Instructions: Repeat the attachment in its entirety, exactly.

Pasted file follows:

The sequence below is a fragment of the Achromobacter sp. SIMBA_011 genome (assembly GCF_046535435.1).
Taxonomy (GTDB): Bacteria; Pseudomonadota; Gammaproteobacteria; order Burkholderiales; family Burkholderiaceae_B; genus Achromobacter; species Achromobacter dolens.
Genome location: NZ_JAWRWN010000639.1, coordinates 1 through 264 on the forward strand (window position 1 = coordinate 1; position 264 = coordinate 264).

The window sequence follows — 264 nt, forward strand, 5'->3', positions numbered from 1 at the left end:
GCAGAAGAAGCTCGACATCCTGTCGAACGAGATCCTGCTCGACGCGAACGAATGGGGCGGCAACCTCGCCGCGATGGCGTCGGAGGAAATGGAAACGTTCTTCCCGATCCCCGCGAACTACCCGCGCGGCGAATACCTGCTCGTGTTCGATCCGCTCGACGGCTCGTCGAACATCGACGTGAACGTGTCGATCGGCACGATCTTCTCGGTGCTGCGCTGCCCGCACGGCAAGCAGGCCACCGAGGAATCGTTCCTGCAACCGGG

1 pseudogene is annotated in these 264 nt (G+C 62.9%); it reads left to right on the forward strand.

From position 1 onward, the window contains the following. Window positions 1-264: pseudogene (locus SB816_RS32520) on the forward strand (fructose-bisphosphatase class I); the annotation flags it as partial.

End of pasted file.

The sequence below is a fragment of the Achromobacter sp. SIMBA_011 genome (assembly GCF_046535435.1).
Taxonomy (GTDB): Bacteria; Pseudomonadota; Gammaproteobacteria; order Burkholderiales; family Burkholderiaceae_B; genus Achromobacter; species Achromobacter dolens.
Genome location: NZ_JAWRWN010000639.1, coordinates 1 through 264 on the forward strand (window position 1 = coordinate 1; position 264 = coordinate 264).

The window sequence follows — 264 nt, forward strand, 5'->3', positions numbered from 1 at the left end:
GCAGAAGAAGCTCGACATCCTGTCGAACGAGATCCTGCTCGACGCGAACGAATGGGGCGGCAACCTCGCCGCGATGGCGTCGGAGGAAATGGAAACGTTCTTCCCGATCCCCGCGAACTACCCGCGCGGCGAATACCTGCTCGTGTTCGATCCGCTCGACGGCTCGTCGAACATCGACGTGAACGTGTCGATCGGCACGATCTTCTCGGTGCTGCGCTGCCCGCACGGCAAGCAGGCCACCGAGGAATCGTTCCTGCAACCGGG

1 pseudogene is annotated in these 264 nt (G+C 62.9%); it reads left to right on the forward strand.

From position 1 onward, the window contains the following. Window positions 1-264: pseudogene (locus SB816_RS32520) on the forward strand (fructose-bisphosphatase class I); the annotation flags it as partial.